Li Auto had a tough August, and China’s other EV stars are still losing billions

Business & Technology

China’s top three electric vehicle companies — NIO, XPeng, and Li Auto — all had a tough summer, but Li Auto’s pain was just exacerbated by a customer care snafu.

Richard Yu (余承东 Yú Chéngdōng), CEO of the Huawei Intelligent Automotive Solution Business Unit, and Li Auto CEO Lǐ Xiǎng 李想. Illustration for The China Project by Alex Santafé

Li Auto had a tough August. The company’s line of electric SUVs sold less than 5,000 units last month, a decrease of more than 50%. So far, September has brought more misery, with a customer care snafu that had buyers of the Li ONE SUV protesting at the company’s dealership in Hangzhou.

What happened to Li Auto in August?

China’s three best-known electric car companies — NIO (蔚来 wèilái), XPeng Motors (小鹏汽车 xiǎopéng qìchē), and Li Auto (理想汽车 lǐxiǎng qìchē) are sometimes called Wei Xiao Li after the first characters of their Chinese names. Of the triumvirate, only NIO was able to crack sales of 10,000 units in August (and just barely), while XPeng Motors came in at 9,600 units, and Li Auto at a mere 4,571 units.

This is a long way behind BYD 比亚迪汽车 (174,915 units) and Tesla (77,000 units). Still ahead of Wei Xiao Li were Hozon Auto 哪吒汽车 with 16,000 units and Leapmotor 零跑汽车 with 12,500.

Business in the morning.

It only takes two minutes each day to stay tapped in to the world’s second largest economy. Sign up for Tipsheet, delivered to your inbox for free at 9am ET daily.

Seres 赛力斯, which makes cars in a joint venture with Huawei 华为, sold more than 10,000 units; in fact, August was a breakthrough month for Seres, with the sales volume breaching 10,000 for the first time, representing an increase of 1,277% year-on-year. The jump in sales of Seres cars, including its M5 model and the new M7 SUV, which launched in August, are very likely related to Li Auto’s drop in sales: The Seres SUVs are direct competitors with Li Auto’s Li ONE SUV and its new L9 SUV, launched in June this year. Both brands produce electric SUVs targeted at families, but the Seres SUVs (with the Huawei brand halo) are in fact cheaper:

  • The M5 is priced at 259,800 to 331,800 yuan ($37,271 to 47,601), while the Li ONE is priced at 349,800 yuan ($50,183).
  • The M7 goes for 319,800 to 379,800 yuan ($45,879 to 54,487), while the L9 is priced as high as 459,800 yuan ($65,964).

So it seems likely that Li Auto’s decline in August was because of competition from the Seres SUVs with their Huawei tech, such as smart cockpits, Harmony operating system, smart device compatibility, and fast charging. Sales of the Seres SUVs are also benefiting from Huawei’s extensive network of more than 700 offline stores (expected to increase to 1,200 stores by the end of 2022) covering 171 cities around China. By comparison, Li Auto only has 257 offline stores, NIO has 402, and XPeng has 388.

A botched launch

On September 1, Li Auto made a surprising announcement that infuriated some of its customers: The price of the Li ONE SUV would be cut by 20,000 yuan ($2,869) and production of the model would be discontinued. Customers who had recently purchased the Li ONE were up in arms, as their vehicles had suddenly greatly depreciated in value. Some complained that they had been swindled so the company could clear stock of its older model before launching its new L8 SUV.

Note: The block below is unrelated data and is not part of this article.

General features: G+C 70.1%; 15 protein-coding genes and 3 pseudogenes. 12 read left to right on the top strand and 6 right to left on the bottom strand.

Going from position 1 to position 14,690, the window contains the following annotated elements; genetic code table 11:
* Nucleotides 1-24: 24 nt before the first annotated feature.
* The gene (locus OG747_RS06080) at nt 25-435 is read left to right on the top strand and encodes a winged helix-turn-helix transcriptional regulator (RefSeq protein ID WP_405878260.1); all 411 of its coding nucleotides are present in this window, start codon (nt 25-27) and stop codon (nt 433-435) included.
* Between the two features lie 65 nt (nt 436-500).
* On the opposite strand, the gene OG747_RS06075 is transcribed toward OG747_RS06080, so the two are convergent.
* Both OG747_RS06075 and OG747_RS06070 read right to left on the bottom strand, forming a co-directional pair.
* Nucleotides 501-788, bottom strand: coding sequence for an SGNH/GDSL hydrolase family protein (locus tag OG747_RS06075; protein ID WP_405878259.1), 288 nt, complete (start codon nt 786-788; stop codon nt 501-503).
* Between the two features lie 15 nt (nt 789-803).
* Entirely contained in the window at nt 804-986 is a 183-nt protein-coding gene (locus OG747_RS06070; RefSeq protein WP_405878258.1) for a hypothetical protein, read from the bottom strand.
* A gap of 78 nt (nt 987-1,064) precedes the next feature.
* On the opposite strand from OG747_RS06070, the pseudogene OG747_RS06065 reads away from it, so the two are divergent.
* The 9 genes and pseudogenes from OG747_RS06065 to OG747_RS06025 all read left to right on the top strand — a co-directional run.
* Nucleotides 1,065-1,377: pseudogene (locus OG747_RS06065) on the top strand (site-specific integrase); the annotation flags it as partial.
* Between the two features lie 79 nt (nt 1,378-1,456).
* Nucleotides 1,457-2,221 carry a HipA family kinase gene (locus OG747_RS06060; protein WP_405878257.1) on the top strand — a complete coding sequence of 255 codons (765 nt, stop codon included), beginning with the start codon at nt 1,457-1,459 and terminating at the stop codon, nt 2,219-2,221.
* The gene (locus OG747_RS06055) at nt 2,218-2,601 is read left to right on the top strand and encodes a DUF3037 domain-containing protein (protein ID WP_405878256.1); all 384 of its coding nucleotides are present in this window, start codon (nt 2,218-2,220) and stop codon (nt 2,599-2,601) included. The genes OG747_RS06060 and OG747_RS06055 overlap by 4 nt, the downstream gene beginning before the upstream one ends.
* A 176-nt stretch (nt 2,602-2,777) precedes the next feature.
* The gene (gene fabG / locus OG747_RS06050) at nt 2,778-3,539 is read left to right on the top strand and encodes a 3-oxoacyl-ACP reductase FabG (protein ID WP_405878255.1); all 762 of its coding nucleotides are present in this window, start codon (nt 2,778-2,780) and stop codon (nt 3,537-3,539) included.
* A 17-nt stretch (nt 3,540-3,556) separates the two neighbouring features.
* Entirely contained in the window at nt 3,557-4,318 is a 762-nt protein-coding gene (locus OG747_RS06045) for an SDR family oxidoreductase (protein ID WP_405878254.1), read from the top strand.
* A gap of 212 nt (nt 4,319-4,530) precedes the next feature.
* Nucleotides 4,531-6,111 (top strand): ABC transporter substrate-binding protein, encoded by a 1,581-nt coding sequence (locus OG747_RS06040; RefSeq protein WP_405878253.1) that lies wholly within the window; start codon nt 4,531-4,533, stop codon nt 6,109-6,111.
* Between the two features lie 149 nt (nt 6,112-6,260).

On August 15, CEO Lǐ Xiǎng 李想 posted a cryptic message on Weibo, telling potential customers not to buy the Li ONE, as the L8 is close to entering the market. But many customers reported that the company had previously informed them that the L8 would not be released this year, so they were advised to still go for the Li ONE. Customers who did so then suddenly found out that the L8 will in fact be launched in November this year, and that the value of the SUV they had just bought had suddenly depreciated.

On the morning of September 4, more than 60 Li ONE customers congregated at a Li Auto dealership in Hangzhou, Zhejiang Province, holding banners proclaiming that the company had deceived its customers. As of the morning of September 8, the volume of complaints on the Black Cat consumer complaints website 黑猫投诉 under the thread “Li Auto deceptive sales problem” had reached 1,734, with zero resolutions.

Still a long road ahead for Wei Xiao Li

The first week of September hasn’t been great for any of the Wei Xiao Li companies:

Yesterday, NIO reported revenue for the second quarter of 10.29 billion yuan ($1.53 billion), an increase of 21.8% year-on-year, and a net loss of 2.75 billion yuan ($411.7 million), a year-on-year increase of 316.4%. In the second quarter, NIO sold about 25,000 vehicles, a number that has remained more or less the same for four consecutive quarters. The troubling reality for NIO is that for every vehicle it sells, it is losing about 100,000 yuan ($14,346).

Li Auto and XPeng are in exactly the same predicament:

  • For the first half of this year, Li Auto reported a net loss of 652 million yuan ($93.53 million), for an average loss of 23,000 yuan ($3,299) per vehicle sold.
  • Over the same period, XPeng Motors reported a net loss of 4.4 billion yuan ($631.24 million), for an average loss of 60,000 yuan ($8,607) per vehicle sold.

Based on their respective forecasts for the third quarter, all three companies will be lucky if they exceed sales of 30,000 units. And at the same time, they are all facing the same challenges: COVID lockdowns, high research and development and marketing costs, rising raw material costs, microchip shortages, and insufficient supplies of parts.